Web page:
CAMBRIDGE, MA – Where will the jobs of the future come from? What should we do about growing inequality? How do we prevent the next financial crisis? After months of culling the most compelling scholarship from around Harvard University, the Mossavar-Rahmani Center for Business & Government (M-RCBG) has launched GrowthPolicy.org, a website showcasing the work of Harvard faculty in addressing these questions. The site provides a carefully reviewed collection of what Harvard scholars are saying about the causes and cures for the most pressing challenges to economic opportunity and growth.
“The depth and breadth of material at Growthpolicy.org serves as a valuable source of Harvard-based scholarship in an increasingly global economy,” announced John Haigh, co-director of the Center and executive dean of Harvard Kennedy School (HKS). “Our goal in bringing this research together is to inform debate about the role of policy in achieving shared, sustainable prosperity, and to make this work easily accessible to decision-makers outside the university for greatest impact.”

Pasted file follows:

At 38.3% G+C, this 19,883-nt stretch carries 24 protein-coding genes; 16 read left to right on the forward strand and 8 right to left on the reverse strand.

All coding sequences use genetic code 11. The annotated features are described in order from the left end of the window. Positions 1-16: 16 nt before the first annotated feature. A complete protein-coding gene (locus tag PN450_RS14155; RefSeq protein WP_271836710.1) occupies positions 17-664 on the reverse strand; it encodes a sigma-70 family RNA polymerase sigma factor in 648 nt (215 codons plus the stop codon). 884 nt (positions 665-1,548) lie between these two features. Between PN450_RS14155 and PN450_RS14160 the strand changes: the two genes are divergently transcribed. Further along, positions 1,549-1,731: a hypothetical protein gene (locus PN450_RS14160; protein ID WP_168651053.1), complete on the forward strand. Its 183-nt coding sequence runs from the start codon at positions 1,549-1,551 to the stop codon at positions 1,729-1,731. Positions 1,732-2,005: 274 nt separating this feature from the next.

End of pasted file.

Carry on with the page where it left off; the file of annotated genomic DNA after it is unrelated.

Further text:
GrowthPolicy.org currently has more than 1,300 entries, including research papers, op-eds, blogs, videos and books, with new content being added daily. The listings are from economists, lawyers, political scientists, historians, sociologists and educators from across the University. Recent posts include everything from a report on inclusive prosperity and a review of eight centuries of financial crises to a video on the slowdown in China’s growth and a book on African development.
Several hundred entries come from HKS faculty members, including Lawrence Summers (Director of M-RCBG), Ed Glaeser, Carmen Reinhart, Ricardo Hausmann, Richard Zeckhauser and Rohini Pande. “This is an important resource for anyone interested in learning more about some of the greatest challenges facing the U.S. and global economies, commented Jeffrey Frankel, who has more than 40 listings on the site. “Having all of this research in one place will benefit policymakers, students and academics alike.”
To learn more, visit www.growthpolicy.org.